On June 9, 1959, Chestnut sent the plaintiff and one Coffey to the defendant's premises for the purpose of raising the beam from the floor onto the platform where it would be in position for attachment to the ceiling. The plaintiff had been in Chestnut's employ for two or three months and had been doing "iron work" for about eight years. Coffey, who was in charge of this work, was "directly in control of the work performed by the plaintiff." No equipment for handling the beam was furnished to them by Chestnut, other than some rope and a few pieces of pipe or rollers. The defendant's warehouse foreman lent them some rollers and allowed them to use the traveling crane and chain hoist for raising the beam from the floor to the platform. After the beam was attached to the hoist and raised from the floor, the plaintiff and Coffey found it necessary to walk on top of the rows of cases that were standing on the floor. The plaintiff did this off and on for an hour and a half. Occasionally Coffey would jump from the platform to the top of the crates, a distance of about six feet.
The plaintiff testified that a single case of glass stood on its edge on top of the bottom tier of cases, without support, at a distance of fifteen feet from the back of the platform. This case was four feet high, five feet long, eight inches wide, and weighed about 1,000 pounds. The plaintiff first observed it upon arriving at the defendant's premises on the day of the accident. The defendant's warehouse foreman testified that a case of glass stacked in this manner would not stand safely. Although he might have done so, the plaintiff did not examine the case to determine whether it was safely secured. He knew that the cases contained glass which was not evenly packed, and that if he and Coffey were not careful they could upset one. After they had been struggling with the beam an hour and a half, and while he was within two feet of it, the single case suddenly toppled and struck the plaintiff.
The defendant's motion for a directed verdict ought to have been granted. The plaintiff's status at the time of
the accident was clearly that of an employee of an independent contractor. McDermott's Case, 283 Mass. 74 , 76. Wilson v. Conlin, 338 Mass. 295 , 296. Thus, in regard to the premises, the defendant's duty to the plaintiff was the same as that owed to its own employees, that is, to disclose the presence of any concealed defects of which it knew or should have known. Williams v. United Men's Shop, Inc. 317 Mass. 319 , 320. Hannon v. Hayes-Bickford Lunch Sys. Inc. 336 Mass. 268 , 272-273. Wilson v. Conlin, supra. As to defects which were obvious, however, or which could have been discovered by reasonable inspection, the defendant had no duty to warn the plaintiff, nor to alter the condition. Favereau v. Gabele, 262 Mass. 118 , 119. Hannon v. Hayes-Bickford Lunch Sys. Inc., supra, 272-273.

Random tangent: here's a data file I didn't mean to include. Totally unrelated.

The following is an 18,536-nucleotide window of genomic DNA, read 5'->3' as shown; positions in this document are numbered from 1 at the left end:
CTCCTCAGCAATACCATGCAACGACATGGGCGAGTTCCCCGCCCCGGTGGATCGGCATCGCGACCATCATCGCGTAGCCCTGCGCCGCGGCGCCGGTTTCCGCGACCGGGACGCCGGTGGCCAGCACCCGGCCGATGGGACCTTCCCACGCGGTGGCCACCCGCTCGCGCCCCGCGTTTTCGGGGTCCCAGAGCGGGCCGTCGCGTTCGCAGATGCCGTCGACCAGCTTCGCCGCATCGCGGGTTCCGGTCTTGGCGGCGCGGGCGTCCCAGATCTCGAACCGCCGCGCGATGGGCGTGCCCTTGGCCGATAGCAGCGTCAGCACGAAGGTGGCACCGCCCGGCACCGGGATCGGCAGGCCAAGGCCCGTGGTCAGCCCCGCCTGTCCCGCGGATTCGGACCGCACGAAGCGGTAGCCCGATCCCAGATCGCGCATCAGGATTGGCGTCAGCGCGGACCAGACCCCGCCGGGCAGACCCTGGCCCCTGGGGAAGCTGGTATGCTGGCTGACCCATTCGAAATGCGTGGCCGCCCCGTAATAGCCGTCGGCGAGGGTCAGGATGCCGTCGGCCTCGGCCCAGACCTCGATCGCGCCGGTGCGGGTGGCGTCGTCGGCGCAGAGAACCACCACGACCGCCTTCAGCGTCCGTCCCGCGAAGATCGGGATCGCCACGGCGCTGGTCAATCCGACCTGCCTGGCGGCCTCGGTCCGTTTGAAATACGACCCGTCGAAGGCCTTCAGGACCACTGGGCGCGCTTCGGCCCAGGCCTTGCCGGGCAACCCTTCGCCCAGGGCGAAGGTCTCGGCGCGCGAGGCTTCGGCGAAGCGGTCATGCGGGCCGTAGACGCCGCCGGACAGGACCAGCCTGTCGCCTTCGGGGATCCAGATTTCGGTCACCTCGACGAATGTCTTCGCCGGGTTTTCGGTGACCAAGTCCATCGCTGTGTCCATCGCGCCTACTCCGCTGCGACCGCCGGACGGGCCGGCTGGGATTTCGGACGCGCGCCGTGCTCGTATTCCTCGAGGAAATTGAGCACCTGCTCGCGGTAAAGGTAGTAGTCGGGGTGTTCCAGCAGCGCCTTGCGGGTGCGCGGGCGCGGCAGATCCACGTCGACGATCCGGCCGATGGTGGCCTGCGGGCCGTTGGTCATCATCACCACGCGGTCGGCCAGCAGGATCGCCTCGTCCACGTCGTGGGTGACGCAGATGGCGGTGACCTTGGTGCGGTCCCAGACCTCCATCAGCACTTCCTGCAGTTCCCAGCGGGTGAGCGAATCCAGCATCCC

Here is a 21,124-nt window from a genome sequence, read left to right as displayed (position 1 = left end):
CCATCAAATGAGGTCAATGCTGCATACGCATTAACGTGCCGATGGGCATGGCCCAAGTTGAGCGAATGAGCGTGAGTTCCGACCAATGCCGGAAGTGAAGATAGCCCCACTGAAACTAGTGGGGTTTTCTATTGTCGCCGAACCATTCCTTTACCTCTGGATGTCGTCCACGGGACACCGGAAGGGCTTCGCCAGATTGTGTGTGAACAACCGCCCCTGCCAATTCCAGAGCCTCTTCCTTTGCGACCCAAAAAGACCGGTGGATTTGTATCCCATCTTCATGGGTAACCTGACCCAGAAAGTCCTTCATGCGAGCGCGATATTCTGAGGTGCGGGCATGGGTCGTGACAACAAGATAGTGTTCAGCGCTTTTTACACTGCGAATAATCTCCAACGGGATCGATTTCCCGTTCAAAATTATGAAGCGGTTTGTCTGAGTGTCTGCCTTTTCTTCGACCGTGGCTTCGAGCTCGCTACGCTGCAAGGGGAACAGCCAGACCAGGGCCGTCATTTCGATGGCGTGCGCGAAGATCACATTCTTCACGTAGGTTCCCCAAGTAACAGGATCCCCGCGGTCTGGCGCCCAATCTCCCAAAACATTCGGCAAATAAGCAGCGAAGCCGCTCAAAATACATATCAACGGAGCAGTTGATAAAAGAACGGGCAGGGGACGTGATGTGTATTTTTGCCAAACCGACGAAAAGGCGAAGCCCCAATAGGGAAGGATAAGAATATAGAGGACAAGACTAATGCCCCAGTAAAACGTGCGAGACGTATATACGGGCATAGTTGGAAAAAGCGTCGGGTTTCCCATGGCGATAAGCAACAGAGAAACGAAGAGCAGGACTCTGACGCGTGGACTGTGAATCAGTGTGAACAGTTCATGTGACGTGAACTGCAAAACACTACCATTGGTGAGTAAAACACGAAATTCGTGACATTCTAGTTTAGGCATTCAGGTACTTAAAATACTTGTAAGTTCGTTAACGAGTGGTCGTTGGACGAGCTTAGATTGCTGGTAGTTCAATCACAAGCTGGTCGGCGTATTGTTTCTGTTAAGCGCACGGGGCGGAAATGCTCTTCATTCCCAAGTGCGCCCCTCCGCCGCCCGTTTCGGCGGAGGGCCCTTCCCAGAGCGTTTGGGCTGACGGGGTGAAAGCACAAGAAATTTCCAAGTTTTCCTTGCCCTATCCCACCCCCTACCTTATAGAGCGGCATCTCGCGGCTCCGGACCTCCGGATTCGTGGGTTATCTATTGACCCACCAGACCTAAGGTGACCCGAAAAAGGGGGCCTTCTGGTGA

The jury could have found that the defendant knew or should have known that the case which fell on the plaintiff was precariously placed. But the evidence did not warrant a finding that this condition was hidden or concealed from the plaintiff. That the case was standing alone without visible support, and that the plaintiff worked in the vicinity of it for an hour and a half, could, without more, justify this conclusion. Favereau v. Gabele, 262 Mass. 118 . Compare Keough v. E. M. Loew's, Inc. 303 Mass. 364 ; Barrett v. Builders' Patent Scaffolding Co. Inc. 311 Mass. 41 , 44-45; Wilson v. Conlin, supra; West v. Molders Foundry Co. Inc. 342 Mass. 8 . Here, however, the plaintiff testified that he was aware of the case from the outset, that he could have examined it more closely but did not, and that he was generally aware of the possibility that "if he and . . . Coffey were not careful they could tip over a case of glass." Since this testimony concerns the extent of his own knowledge, the plaintiff is bound by it. Hannon v. Hayes-Bickford Lunch Sys. Inc. 336 Mass. 268 , 273.
Judgment for the defendant.
[Note 1] An auditor to whom the case was referred found for the defendant. Thereafter the case was tried to a jury on the auditor's report and other evidence.